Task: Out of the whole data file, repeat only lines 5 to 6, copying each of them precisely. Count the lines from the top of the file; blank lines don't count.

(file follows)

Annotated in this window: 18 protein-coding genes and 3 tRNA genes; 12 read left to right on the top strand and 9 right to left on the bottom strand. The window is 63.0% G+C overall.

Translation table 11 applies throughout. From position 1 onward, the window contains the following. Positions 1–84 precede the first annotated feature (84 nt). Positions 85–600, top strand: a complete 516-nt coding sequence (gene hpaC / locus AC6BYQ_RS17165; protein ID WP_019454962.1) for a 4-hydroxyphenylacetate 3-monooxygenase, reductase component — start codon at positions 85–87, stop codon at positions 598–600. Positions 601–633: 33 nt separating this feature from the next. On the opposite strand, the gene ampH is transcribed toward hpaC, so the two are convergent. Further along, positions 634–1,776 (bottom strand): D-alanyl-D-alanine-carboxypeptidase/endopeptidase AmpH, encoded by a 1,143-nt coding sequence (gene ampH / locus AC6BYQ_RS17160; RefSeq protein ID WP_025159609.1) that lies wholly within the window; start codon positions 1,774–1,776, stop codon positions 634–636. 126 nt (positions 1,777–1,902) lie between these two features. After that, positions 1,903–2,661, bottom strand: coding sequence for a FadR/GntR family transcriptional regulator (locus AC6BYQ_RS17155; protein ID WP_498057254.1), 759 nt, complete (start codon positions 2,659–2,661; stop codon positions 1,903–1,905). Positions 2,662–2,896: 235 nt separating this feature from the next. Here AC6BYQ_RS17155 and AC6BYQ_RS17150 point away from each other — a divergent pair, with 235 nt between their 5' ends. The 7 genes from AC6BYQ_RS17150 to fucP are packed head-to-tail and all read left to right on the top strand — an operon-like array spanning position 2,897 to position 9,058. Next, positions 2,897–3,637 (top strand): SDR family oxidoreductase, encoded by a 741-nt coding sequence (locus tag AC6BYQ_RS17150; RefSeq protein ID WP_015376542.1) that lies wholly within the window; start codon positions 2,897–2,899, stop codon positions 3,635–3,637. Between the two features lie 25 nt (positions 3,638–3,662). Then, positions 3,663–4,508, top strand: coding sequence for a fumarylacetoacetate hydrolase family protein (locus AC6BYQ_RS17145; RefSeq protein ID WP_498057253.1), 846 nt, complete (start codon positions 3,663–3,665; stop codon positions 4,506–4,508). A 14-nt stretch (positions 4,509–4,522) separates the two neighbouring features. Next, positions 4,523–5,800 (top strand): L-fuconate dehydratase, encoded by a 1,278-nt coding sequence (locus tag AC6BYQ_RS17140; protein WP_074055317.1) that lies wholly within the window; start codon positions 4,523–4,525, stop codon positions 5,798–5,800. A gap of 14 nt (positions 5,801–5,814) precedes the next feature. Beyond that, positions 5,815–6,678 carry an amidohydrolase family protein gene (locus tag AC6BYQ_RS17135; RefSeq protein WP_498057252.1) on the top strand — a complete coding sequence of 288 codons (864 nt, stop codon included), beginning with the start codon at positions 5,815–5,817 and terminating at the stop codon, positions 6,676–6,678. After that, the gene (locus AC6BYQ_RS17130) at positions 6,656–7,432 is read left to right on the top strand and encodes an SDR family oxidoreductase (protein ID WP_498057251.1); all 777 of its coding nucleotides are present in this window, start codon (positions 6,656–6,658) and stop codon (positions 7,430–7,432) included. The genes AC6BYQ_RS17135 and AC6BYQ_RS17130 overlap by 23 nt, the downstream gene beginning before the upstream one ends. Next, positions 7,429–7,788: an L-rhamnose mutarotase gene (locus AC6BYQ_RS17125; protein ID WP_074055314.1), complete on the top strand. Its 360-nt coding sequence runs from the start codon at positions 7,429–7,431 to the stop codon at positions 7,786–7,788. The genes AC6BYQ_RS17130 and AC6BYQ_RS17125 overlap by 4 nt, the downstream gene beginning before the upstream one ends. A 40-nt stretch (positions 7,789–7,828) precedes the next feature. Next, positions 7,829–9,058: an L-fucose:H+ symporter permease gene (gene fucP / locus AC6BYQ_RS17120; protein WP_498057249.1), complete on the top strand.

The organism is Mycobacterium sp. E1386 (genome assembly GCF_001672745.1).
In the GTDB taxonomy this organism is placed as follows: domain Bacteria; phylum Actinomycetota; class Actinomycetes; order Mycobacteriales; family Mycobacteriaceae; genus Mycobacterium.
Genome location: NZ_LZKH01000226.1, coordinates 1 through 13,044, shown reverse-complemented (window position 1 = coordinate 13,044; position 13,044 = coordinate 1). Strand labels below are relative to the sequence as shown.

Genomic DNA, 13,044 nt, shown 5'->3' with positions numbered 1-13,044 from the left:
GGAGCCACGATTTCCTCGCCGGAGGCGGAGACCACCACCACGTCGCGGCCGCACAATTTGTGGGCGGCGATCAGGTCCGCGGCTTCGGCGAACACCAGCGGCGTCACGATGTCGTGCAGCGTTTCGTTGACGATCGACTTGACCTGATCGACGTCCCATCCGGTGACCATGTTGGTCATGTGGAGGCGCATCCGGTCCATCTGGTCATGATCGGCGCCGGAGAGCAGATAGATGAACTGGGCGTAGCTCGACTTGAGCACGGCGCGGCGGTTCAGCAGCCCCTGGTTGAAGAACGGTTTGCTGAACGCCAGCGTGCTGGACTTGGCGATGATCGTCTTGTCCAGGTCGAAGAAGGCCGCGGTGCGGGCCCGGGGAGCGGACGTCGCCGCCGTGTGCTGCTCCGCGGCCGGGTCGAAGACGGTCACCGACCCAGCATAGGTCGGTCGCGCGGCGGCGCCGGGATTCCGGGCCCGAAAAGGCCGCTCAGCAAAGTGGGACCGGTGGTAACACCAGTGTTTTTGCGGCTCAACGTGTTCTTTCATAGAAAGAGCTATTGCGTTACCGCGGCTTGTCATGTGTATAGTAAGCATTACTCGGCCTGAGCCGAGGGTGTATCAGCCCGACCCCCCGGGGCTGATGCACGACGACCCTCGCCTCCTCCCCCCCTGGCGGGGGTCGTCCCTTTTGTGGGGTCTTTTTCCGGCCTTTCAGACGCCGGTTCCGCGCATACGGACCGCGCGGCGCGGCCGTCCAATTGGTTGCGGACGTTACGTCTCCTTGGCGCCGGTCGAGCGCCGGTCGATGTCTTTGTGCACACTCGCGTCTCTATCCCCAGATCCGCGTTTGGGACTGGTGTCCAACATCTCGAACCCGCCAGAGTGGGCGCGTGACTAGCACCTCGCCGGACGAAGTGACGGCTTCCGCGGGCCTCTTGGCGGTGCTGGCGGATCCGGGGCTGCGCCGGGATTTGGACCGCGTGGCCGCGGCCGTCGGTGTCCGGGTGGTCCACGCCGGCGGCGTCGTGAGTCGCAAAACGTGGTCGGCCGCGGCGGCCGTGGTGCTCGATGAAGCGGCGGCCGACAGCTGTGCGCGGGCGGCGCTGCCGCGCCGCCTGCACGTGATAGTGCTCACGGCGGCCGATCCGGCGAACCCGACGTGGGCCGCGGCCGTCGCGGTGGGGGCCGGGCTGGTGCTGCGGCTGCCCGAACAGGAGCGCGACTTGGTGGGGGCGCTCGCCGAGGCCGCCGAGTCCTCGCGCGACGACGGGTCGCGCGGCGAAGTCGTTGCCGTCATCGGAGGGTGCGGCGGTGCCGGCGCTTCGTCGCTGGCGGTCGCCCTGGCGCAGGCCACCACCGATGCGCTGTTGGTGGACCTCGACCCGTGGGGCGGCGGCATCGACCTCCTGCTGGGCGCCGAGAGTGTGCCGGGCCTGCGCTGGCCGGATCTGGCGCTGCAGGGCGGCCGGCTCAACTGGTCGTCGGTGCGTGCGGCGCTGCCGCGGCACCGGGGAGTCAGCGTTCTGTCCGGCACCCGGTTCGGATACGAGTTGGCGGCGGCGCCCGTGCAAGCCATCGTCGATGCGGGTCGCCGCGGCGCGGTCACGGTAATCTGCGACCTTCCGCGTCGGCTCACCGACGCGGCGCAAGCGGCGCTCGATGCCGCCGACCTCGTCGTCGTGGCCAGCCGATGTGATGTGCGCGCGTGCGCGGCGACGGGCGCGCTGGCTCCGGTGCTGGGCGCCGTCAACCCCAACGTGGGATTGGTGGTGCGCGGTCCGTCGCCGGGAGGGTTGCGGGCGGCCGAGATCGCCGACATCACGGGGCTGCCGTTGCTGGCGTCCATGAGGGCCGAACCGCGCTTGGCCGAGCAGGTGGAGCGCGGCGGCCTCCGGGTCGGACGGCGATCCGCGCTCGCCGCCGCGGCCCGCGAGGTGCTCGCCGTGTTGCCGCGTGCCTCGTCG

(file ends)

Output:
Genome location: NZ_LZKH01000226.1, coordinates 1 through 13,044, shown reverse-complemented (window position 1 = coordinate 13,044; position 13,044 = coordinate 1). Strand labels below are relative to the sequence as shown.

Genomic DNA, 13,044 nt, shown 5'->3' with positions numbered 1-13,044 from the left: